YouTube: Surveillance, Power, Audience, and Monetizing the Message

YouTube: Surveillance, Power, Audience, and Monetizing the Message

Copyright: © 2016 |Pages: 25
DOI: 10.4018/978-1-4666-9855-0.ch006
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According to the London Telegraph (Barrett, 2013), Online London has one CCTV camera for every 11 people in Britain. The average number is most likely around five million cameras in total. MSNBC (Timm, 2013) reported in August 2013 that the number of security cameras in the New York City public sector was as many as 6,000. In Chicago in May 2013 (Cox, 2013), the American Civil Liberties Union (ACLU) reported a “frightening number” of surveillance cameras, with as many as 22,000 citywide, posing what Adam Schwartz of the ACLU called a menace to privacy. The twin concepts of surveillance and power are expressed in unique ways in YouTube. Philosophers such as Michel Foucault have written extensively about these ideas regarding cultural institutions such as prisons and democratic governments. In many ways, YouTube is organized and exhibits similar expressions of who has power and who is watching us. However, YouTube is different; the Internet and YouTube have made citizen surveillance fast, inexpensive, and easy. According to many companies and corporations, including YouTube's parent company Google, consumers are tracked—in fact, each mouse click is tracked—to provide better services and more products and to prepackage demographic and socioeconomic information, which corporations and companies can sell to other for-profit entities. Google and YouTube make this easy with Adsense and Adwords technologies and, like television and film, the YouTube worldwide audience is ripe for commodification, often with users' full knowledge and consent. YouTube advertising strategies are widely used; reportedly, a full-size YouTube banner advertisement can cost $200,000 or more. YouTube provides a place to make money, although not a living wage for most YouTubers, and this possibility and cultural narrative is widely disseminated throughout the Googleverse and YouTube. Similar to broadcast television audiences, YouTube audiences are measured using A. C. Nielsen tools. This company creates and controls the measurement technology used to determine YouTube's monetary value so advertising costs can be institutionalized. YouTube audiences and how they think, behave, and function in YouTube is an important part of YouTube discourse. The scholarly discourse surrounding Audience Studies shines an additional light into what it's like to be a YouTuber.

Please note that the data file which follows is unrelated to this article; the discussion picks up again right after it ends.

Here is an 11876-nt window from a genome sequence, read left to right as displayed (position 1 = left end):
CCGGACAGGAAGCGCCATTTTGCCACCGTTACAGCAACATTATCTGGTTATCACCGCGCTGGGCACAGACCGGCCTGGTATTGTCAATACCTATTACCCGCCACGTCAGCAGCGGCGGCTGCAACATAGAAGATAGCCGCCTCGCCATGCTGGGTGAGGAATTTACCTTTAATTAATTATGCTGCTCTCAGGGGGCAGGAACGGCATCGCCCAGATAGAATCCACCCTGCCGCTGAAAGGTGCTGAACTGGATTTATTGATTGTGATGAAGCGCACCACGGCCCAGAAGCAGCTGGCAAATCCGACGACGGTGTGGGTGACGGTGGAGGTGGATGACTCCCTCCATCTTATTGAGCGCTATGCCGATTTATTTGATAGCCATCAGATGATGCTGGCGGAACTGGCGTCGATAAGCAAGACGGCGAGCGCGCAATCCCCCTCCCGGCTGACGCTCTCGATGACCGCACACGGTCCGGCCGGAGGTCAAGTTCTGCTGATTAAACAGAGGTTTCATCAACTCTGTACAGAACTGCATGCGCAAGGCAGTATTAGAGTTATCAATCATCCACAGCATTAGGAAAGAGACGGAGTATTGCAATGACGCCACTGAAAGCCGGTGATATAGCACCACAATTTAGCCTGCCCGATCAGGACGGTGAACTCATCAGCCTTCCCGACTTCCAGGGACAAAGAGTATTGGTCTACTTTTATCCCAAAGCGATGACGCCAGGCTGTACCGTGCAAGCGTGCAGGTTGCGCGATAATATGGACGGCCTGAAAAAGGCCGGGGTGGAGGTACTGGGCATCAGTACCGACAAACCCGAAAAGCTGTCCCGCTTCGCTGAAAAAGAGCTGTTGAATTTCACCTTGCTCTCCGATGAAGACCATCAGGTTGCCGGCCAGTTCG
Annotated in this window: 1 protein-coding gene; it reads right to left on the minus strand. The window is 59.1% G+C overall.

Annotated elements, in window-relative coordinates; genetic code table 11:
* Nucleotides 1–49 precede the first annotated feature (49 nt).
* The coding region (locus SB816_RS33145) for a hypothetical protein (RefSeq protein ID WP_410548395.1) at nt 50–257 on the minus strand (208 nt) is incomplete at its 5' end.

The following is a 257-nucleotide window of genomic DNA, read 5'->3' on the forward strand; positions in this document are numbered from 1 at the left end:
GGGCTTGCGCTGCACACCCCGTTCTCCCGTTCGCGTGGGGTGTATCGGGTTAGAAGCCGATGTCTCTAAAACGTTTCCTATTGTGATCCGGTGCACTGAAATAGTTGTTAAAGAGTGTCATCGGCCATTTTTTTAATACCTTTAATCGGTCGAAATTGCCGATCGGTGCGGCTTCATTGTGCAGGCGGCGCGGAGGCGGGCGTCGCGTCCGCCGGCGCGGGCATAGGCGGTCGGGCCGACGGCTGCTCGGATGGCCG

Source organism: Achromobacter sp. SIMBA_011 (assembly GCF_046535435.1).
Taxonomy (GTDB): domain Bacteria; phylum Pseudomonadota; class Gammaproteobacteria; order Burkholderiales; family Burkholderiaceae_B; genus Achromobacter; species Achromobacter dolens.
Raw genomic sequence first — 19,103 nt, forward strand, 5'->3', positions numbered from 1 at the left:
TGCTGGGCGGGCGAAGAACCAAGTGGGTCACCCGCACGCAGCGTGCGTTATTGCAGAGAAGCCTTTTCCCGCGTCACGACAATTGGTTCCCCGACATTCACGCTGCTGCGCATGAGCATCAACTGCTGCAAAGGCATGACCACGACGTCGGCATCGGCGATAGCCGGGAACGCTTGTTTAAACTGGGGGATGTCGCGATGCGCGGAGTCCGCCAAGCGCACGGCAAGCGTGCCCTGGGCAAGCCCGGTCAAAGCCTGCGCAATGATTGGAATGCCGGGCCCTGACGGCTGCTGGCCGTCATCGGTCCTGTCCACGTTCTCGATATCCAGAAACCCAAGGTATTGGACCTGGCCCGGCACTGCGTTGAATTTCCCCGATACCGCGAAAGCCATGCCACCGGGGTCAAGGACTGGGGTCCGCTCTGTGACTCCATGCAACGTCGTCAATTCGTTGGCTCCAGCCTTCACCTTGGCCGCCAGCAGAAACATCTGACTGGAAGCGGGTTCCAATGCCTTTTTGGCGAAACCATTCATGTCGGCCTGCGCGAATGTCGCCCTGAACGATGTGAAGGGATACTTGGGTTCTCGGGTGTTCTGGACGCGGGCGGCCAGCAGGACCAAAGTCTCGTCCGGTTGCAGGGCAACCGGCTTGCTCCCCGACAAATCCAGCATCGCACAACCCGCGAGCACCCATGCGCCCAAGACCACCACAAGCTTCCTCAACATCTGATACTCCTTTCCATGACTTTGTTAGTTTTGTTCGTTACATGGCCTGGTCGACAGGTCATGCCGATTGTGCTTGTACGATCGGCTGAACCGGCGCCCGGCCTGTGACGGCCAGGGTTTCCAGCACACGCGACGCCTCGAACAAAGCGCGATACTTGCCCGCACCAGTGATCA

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Audience Theory And Audience Commodification

For decades, media scholars looked at audiences as passive. For example, in the 1950s, audiences were thought of as merely receivers of information, “injected” with media messages. This “hypodermic needle” theory of communication framed much of the writing about media audiences at the time. The audience was seen as a mass of empty heads.

Christopher Simpson’s assessment of early communication history, Science of Coercion (1994), cited Harold Lasswell: “Those who have money to support research should systematically manipulate mass sentiment in order to preserve democracy from threats posed by authoritarian societies such as Nazi Germany or the Soviet Union” (as cited in Simpson, 1994, p. 23). There are some significant assumptions in Lasswell’s thinking. First, Lasswell conceptualized the audience as one large group of faceless human beings. It is difficult to imagine such a mindset today, particularly when considering YouTube and the fact that we actually see individual humans and their YouTube channels. From Lasswell’s perspective, for example, if “mass sentiment” referred to unique individuals, then it would not be so easy to “systematically manipulate” them. This suggests what Ien Ang called “evaluative meaning” when referring to the audience. Second, Lasswell privileged the power structures at the time over individual “power”; in this case, he was referring to researchers who are given money by the government and the military/industrial complex.

Current scholars such as Ien Ang seek to describe the audience differently. It is assumed that the audience has power over the media, not the other way around.

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